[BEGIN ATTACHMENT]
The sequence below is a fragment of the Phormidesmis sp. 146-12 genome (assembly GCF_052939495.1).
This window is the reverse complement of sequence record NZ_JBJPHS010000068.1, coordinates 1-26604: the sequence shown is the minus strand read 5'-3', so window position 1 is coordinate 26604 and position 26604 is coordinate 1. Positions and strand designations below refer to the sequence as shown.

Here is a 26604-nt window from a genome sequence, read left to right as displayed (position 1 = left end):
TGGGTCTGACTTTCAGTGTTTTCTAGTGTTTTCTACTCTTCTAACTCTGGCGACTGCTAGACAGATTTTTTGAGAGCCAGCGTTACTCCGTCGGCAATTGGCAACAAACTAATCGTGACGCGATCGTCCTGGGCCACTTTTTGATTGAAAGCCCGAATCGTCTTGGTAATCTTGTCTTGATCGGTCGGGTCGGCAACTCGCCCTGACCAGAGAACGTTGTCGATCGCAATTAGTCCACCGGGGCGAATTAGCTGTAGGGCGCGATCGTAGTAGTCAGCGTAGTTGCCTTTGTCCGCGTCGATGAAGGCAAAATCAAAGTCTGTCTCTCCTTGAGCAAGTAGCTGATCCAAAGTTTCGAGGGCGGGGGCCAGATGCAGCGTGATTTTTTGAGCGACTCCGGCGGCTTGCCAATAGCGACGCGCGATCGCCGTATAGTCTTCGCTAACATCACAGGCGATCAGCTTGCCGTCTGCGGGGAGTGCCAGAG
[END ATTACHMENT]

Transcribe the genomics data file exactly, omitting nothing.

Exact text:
The sequence below is a fragment of the Phormidesmis sp. 146-12 genome (assembly GCF_052939495.1).
This window is the reverse complement of sequence record NZ_JBJPHS010000068.1, coordinates 1-26604: the sequence shown is the minus strand read 5'-3', so window position 1 is coordinate 26604 and position 26604 is coordinate 1. Positions and strand designations below refer to the sequence as shown.

Here is a 26604-nt window from a genome sequence, read left to right as displayed (position 1 = left end):
TGGGTCTGACTTTCAGTGTTTTCTAGTGTTTTCTACTCTTCTAACTCTGGCGACTGCTAGACAGATTTTTTGAGAGCCAGCGTTACTCCGTCGGCAATTGGCAACAAACTAATCGTGACGCGATCGTCCTGGGCCACTTTTTGATTGAAAGCCCGAATCGTCTTGGTAATCTTGTCTTGATCGGTCGGGTCGGCAACTCGCCCTGACCAGAGAACGTTGTCGATCGCAATTAGTCCACCGGGGCGAATTAGCTGTAGGGCGCGATCGTAGTAGTCAGCGTAGTTGCCTTTGTCCGCGTCGATGAAGGCAAAATCAAAGTCTGTCTCTCCTTGAGCAAGTAGCTGATCCAAAGTTTCGAGGGCGGGGGCCAGATGCAGCGTGATTTTTTGAGCGACTCCGGCGGCTTGCCAATAGCGACGCGCGATCGCCGTATAGTCTTCGCTAACATCACAGGCGATCAGCTTGCCGTCTGCGGGGAGTGCCAGAG